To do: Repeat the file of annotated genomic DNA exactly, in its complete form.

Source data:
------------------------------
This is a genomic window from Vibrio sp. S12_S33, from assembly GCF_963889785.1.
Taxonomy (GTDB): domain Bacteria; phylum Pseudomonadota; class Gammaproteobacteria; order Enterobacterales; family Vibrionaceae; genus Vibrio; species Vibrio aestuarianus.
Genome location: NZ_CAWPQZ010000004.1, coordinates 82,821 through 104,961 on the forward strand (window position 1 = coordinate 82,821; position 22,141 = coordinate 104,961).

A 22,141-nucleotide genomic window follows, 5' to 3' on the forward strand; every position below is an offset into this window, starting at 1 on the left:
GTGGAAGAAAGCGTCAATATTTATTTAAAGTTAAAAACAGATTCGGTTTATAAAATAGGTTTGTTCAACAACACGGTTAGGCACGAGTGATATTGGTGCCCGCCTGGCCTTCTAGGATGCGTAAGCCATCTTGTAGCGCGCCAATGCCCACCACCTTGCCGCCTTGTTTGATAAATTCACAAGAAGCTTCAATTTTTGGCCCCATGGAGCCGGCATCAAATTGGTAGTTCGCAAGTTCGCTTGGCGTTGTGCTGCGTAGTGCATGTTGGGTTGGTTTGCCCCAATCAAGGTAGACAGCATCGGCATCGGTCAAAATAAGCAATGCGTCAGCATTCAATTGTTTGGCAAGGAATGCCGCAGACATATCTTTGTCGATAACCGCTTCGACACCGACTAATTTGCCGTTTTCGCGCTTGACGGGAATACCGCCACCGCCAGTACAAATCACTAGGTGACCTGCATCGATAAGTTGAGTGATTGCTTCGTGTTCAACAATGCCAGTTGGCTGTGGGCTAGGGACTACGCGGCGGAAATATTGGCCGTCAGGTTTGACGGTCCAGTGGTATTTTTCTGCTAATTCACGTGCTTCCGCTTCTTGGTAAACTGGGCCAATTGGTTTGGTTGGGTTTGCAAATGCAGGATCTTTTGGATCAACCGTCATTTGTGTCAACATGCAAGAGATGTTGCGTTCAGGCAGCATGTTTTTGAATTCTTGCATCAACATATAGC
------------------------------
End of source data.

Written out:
This is a genomic window from Vibrio sp. S12_S33, from assembly GCF_963889785.1.
Taxonomy (GTDB): domain Bacteria; phylum Pseudomonadota; class Gammaproteobacteria; order Enterobacterales; family Vibrionaceae; genus Vibrio; species Vibrio aestuarianus.
Genome location: NZ_CAWPQZ010000004.1, coordinates 82,821 through 104,961 on the forward strand (window position 1 = coordinate 82,821; position 22,141 = coordinate 104,961).

A 22,141-nucleotide genomic window follows, 5' to 3' on the forward strand; every position below is an offset into this window, starting at 1 on the left:
GTGGAAGAAAGCGTCAATATTTATTTAAAGTTAAAAACAGATTCGGTTTATAAAATAGGTTTGTTCAACAACACGGTTAGGCACGAGTGATATTGGTGCCCGCCTGGCCTTCTAGGATGCGTAAGCCATCTTGTAGCGCGCCAATGCCCACCACCTTGCCGCCTTGTTTGATAAATTCACAAGAAGCTTCAATTTTTGGCCCCATGGAGCCGGCATCAAATTGGTAGTTCGCAAGTTCGCTTGGCGTTGTGCTGCGTAGTGCATGTTGGGTTGGTTTGCCCCAATCAAGGTAGACAGCATCGGCATCGGTCAAAATAAGCAATGCGTCAGCATTCAATTGTTTGGCAAGGAATGCCGCAGACATATCTTTGTCGATAACCGCTTCGACACCGACTAATTTGCCGTTTTCGCGCTTGACGGGAATACCGCCACCGCCAGTACAAATCACTAGGTGACCTGCATCGATAAGTTGAGTGATTGCTTCGTGTTCAACAATGCCAGTTGGCTGTGGGCTAGGGACTACGCGGCGGAAATATTGGCCGTCAGGTTTGACGGTCCAGTGGTATTTTTCTGCTAATTCACGTGCTTCCGCTTCTTGGTAAACTGGGCCAATTGGTTTGGTTGGGTTTGCAAATGCAGGATCTTTTGGATCAACCGTCATTTGTGTCAACATGCAAGAGATGTTGCGTTCAGGCAGCATGTTTTTGAATTCTTGCATCAACATATAGC